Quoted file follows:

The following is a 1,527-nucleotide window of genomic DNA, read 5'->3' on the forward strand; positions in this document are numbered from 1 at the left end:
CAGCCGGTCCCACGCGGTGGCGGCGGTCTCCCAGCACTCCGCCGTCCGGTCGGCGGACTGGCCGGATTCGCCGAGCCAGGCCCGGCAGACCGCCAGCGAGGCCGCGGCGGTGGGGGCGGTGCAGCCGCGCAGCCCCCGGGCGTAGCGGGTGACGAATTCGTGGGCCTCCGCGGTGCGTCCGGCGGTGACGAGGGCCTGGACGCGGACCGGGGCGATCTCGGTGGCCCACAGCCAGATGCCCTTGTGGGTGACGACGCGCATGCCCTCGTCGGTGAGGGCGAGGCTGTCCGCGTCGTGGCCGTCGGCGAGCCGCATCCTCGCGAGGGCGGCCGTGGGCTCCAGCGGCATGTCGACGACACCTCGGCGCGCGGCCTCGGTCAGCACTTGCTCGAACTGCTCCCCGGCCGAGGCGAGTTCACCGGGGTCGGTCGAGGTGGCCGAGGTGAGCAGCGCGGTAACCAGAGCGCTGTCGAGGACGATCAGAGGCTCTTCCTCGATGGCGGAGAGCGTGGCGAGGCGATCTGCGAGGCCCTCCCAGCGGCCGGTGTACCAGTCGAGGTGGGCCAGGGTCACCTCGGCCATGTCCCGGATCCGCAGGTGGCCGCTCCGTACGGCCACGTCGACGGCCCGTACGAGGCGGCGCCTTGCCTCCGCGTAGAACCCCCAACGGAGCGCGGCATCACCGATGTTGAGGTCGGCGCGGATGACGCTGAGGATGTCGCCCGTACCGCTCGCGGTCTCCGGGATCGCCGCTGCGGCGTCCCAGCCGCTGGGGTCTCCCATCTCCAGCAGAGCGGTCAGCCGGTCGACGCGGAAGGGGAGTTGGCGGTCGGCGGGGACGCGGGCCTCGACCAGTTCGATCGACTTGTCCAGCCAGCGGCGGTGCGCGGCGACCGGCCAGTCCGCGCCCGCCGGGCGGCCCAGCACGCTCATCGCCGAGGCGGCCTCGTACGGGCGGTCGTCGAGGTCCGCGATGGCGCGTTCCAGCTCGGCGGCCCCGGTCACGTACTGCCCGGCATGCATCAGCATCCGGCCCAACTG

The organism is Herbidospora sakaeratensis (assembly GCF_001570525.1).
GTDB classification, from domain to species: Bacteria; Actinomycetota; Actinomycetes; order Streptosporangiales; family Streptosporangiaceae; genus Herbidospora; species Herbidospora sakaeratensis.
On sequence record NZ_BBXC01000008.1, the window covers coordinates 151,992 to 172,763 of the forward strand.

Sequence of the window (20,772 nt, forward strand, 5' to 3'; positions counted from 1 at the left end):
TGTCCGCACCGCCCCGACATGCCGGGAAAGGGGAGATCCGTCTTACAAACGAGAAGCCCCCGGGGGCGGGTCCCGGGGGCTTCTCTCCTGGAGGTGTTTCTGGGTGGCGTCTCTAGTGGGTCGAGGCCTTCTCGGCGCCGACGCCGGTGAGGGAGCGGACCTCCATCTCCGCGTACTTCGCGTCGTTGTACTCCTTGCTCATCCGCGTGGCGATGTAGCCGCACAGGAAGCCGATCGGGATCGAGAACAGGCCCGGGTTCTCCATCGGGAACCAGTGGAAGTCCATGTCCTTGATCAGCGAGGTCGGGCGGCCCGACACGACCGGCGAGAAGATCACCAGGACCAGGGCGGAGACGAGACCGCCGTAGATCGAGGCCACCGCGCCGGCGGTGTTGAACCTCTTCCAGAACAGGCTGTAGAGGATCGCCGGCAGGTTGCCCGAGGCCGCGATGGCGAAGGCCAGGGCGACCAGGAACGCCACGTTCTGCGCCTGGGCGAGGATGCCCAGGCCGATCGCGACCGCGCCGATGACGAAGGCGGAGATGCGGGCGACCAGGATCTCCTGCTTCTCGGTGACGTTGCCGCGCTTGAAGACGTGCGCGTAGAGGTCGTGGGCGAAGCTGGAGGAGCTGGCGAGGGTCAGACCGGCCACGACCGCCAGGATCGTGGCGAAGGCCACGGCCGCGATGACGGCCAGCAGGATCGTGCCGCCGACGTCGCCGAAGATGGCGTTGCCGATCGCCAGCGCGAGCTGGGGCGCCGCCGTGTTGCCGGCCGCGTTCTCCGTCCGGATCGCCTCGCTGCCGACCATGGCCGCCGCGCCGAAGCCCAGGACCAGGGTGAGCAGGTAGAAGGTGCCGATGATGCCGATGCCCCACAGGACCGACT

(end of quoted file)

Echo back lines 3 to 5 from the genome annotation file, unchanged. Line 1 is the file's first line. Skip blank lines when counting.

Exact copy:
The organism is Herbidospora sakaeratensis (assembly GCF_001570525.1).
GTDB classification, from domain to species: Bacteria; Actinomycetota; Actinomycetes; order Streptosporangiales; family Streptosporangiaceae; genus Herbidospora; species Herbidospora sakaeratensis.
On sequence record NZ_BBXC01000008.1, the window covers coordinates 151,992 to 172,763 of the forward strand.